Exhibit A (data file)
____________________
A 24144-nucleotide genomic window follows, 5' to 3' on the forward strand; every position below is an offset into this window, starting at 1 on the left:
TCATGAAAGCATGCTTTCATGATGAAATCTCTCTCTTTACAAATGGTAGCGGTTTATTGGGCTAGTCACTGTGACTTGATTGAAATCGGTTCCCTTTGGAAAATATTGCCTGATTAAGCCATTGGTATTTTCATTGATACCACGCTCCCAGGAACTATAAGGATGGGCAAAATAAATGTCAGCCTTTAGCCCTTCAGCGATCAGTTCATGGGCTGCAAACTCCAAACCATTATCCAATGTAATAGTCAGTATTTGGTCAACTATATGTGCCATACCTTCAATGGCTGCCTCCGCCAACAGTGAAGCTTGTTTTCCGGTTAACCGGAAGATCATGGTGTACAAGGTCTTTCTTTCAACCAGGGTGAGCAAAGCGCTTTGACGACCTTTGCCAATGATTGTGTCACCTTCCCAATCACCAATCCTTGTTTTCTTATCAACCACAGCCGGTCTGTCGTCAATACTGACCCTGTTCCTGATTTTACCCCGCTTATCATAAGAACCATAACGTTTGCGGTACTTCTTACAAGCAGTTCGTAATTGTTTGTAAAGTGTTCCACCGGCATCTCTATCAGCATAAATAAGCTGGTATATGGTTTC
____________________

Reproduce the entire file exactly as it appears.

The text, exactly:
A 24144-nucleotide genomic window follows, 5' to 3' on the forward strand; every position below is an offset into this window, starting at 1 on the left:
TCATGAAAGCATGCTTTCATGATGAAATCTCTCTCTTTACAAATGGTAGCGGTTTATTGGGCTAGTCACTGTGACTTGATTGAAATCGGTTCCCTTTGGAAAATATTGCCTGATTAAGCCATTGGTATTTTCATTGATACCACGCTCCCAGGAACTATAAGGATGGGCAAAATAAATGTCAGCCTTTAGCCCTTCAGCGATCAGTTCATGGGCTGCAAACTCCAAACCATTATCCAATGTAATAGTCAGTATTTGGTCAACTATATGTGCCATACCTTCAATGGCTGCCTCCGCCAACAGTGAAGCTTGTTTTCCGGTTAACCGGAAGATCATGGTGTACAAGGTCTTTCTTTCAACCAGGGTGAGCAAAGCGCTTTGACGACCTTTGCCAATGATTGTGTCACCTTCCCAATCACCAATCCTTGTTTTCTTATCAACCACAGCCGGTCTGTCGTCAATACTGACCCTGTTCCTGATTTTACCCCGCTTATCATAAGAACCATAACGTTTGCGGTACTTCTTACAAGCAGTTCGTAATTGTTTGTAAAGTGTTCCACCGGCATCTCTATCAGCATAAATAAGCTGGTATATGGTTTC